Historic Session Began Today
Special Report - January 26, 2011
The 2011-12 session of the North Carolina General Assembly began at Noon today in what is expected to be a very different legislative session than in years past, with Republicans holding a majority in both the House and Senate for the first time in over a century. In one of the first orders of business, each chamber officially nominated and voted upon candidates for a variety of leadership positions. Rep. Thom Tills (R-Mecklenburg), selected in November 2010 by the House Republican Caucus as their candidate, will replace Rep. Joe Hackney (D-Orange) as Speaker of the House. House Republicans also nominated and elected Rep. Dale Folwell (RForsyth) to serve as Speaker Pro Tempore. Rep. Paul “Skip” Stam was also unanimously chosen by Republicans to be the House Majority Leader. House Democrats chose Hackney as their caucus Minority Leader.
In the Senate, Senator Phil Berger (R-Rockingham) was chosen to serve as President Pro Tempore, replacing Sen. Marc Basnight (D-Dare), who had previously served a record 18 years in that position. Additionally, Sen. Jim Forrester (R-Gaston) was chosen to serve as deputy president pro tem. Senate Republicans have chosen Sen. Harry Brown (R-Onslow) to serve as the new majority leader, while Senate Democrats chose Sen. Martin Nesbitt (DBuncombe) to as their caucus leader in the Minority Leader position.
Republican leaders in both the House and Senate have committed to a 10-point legislative agenda that they will pursue in the first 100 days of the session. That list includes: balancing the state budget’s more than $3.5 billion deficit without raising tax rates; adjusting taxes to stimulate job creation; exempting North Carolinians from certain mandates in the recently-passed federal healthcare reform bill; and eliminating the arbitrary charter school cap. Unfortunately, their 10-point list does not include some high priority items for pro-family advocates in North Carolina, such as the long-awaited state constitutional amendment protecting the definition of marriage as only between a man and a woman, and informed consent for women seeking an abortion, among others.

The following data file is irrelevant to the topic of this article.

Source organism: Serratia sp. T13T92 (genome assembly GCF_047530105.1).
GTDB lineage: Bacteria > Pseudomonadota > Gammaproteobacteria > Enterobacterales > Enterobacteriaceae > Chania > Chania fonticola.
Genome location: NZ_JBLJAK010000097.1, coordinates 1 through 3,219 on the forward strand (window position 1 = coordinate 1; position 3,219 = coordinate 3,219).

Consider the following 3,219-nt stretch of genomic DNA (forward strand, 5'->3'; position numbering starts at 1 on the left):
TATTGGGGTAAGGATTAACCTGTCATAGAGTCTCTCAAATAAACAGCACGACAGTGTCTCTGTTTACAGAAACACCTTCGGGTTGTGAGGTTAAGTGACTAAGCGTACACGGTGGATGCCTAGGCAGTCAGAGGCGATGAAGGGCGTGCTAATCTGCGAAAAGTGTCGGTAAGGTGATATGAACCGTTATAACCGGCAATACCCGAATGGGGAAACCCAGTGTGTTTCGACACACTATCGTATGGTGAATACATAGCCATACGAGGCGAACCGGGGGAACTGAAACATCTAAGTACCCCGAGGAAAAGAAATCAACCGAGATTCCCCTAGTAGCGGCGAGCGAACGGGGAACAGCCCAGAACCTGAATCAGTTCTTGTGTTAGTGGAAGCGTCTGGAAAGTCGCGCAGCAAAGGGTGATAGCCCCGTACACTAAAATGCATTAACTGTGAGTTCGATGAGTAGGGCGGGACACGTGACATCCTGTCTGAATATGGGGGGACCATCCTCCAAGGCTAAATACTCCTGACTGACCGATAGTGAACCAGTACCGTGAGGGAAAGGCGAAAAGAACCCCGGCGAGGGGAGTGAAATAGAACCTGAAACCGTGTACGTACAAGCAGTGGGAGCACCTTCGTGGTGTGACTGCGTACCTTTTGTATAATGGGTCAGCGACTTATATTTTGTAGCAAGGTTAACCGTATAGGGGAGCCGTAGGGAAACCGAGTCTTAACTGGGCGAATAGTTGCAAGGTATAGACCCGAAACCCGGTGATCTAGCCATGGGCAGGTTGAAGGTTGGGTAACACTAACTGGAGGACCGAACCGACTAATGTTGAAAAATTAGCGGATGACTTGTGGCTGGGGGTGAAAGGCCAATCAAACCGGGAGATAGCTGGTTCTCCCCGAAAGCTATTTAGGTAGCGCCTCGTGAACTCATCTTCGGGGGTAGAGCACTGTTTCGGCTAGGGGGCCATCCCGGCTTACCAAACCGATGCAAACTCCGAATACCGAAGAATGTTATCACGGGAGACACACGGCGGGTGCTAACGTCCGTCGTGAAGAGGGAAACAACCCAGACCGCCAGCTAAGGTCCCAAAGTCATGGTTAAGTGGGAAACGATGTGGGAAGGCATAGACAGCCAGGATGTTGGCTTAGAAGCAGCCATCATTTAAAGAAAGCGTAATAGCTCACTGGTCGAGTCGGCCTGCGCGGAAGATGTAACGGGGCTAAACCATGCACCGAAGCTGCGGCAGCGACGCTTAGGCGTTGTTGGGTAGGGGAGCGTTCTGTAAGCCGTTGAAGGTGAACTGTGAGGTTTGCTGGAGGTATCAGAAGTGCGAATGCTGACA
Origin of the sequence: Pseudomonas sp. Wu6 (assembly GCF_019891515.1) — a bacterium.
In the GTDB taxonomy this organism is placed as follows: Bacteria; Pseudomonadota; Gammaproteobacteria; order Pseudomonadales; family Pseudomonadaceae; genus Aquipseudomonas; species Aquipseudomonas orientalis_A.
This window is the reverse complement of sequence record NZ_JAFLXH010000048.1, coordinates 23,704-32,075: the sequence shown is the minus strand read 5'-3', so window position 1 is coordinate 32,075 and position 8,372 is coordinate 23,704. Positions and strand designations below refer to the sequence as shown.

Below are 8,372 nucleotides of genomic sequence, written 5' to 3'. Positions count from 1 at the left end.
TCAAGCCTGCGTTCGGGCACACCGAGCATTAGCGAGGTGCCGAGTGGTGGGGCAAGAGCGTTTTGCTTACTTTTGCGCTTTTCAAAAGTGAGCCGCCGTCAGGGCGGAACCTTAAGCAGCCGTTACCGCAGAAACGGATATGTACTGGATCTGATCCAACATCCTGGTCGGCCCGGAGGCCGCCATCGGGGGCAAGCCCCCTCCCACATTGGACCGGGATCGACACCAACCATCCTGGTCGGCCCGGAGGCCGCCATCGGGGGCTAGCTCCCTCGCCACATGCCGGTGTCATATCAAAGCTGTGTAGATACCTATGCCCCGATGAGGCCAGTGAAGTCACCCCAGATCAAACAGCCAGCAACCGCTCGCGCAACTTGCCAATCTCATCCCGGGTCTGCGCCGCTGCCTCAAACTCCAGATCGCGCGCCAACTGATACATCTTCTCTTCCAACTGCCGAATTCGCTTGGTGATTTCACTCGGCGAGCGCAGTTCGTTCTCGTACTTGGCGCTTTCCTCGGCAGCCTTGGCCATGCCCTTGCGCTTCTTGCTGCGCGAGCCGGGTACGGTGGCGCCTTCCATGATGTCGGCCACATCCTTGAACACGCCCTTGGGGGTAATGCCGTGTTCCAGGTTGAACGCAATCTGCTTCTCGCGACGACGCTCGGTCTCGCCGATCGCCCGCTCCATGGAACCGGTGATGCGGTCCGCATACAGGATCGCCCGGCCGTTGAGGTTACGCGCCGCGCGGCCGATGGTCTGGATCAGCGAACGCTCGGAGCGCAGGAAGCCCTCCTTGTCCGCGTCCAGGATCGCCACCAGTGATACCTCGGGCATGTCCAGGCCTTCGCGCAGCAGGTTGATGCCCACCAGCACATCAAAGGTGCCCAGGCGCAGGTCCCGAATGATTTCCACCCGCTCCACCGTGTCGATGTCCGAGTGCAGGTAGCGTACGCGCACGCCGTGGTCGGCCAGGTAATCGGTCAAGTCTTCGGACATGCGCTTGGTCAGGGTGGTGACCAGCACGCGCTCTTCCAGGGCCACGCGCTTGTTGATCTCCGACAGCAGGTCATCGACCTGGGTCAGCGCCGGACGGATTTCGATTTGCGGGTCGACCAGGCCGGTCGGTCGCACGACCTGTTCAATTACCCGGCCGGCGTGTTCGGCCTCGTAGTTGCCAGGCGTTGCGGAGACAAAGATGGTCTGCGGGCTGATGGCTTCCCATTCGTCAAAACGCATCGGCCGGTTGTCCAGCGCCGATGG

At a recent meeting with reporters in Raleigh, as stated by the Carolina Journal, Senator Berger provided a preview of the 2011-12 session. Berger emphasized that he anticipates that budget issues and redistricting will be tackled before social issues. “There will be bills introduced by members that deal with protection of traditional marriage, that deal with some abortion issues,” Berger said. “We do not intend to focus on those issues until we have addressed the issue that we believe that voters elected Republicans to deal with, and that is the very serious fiscal issues that are facing the state. Once we’ve addressed those issues, once we’ve addressed redistricting … then other bills that have been introduced will wind their way through as you would expect.”
Leaders in both chambers have indicated that legislative committees will begin meeting to consider legislation as early as next week. Temporary House rules approved today limit each member to filing no more than 10 bills to be considered during the session.
Republicans Choose New Leaders - November 22, 2010
General Assembly To Change Hands - September 28, 2010
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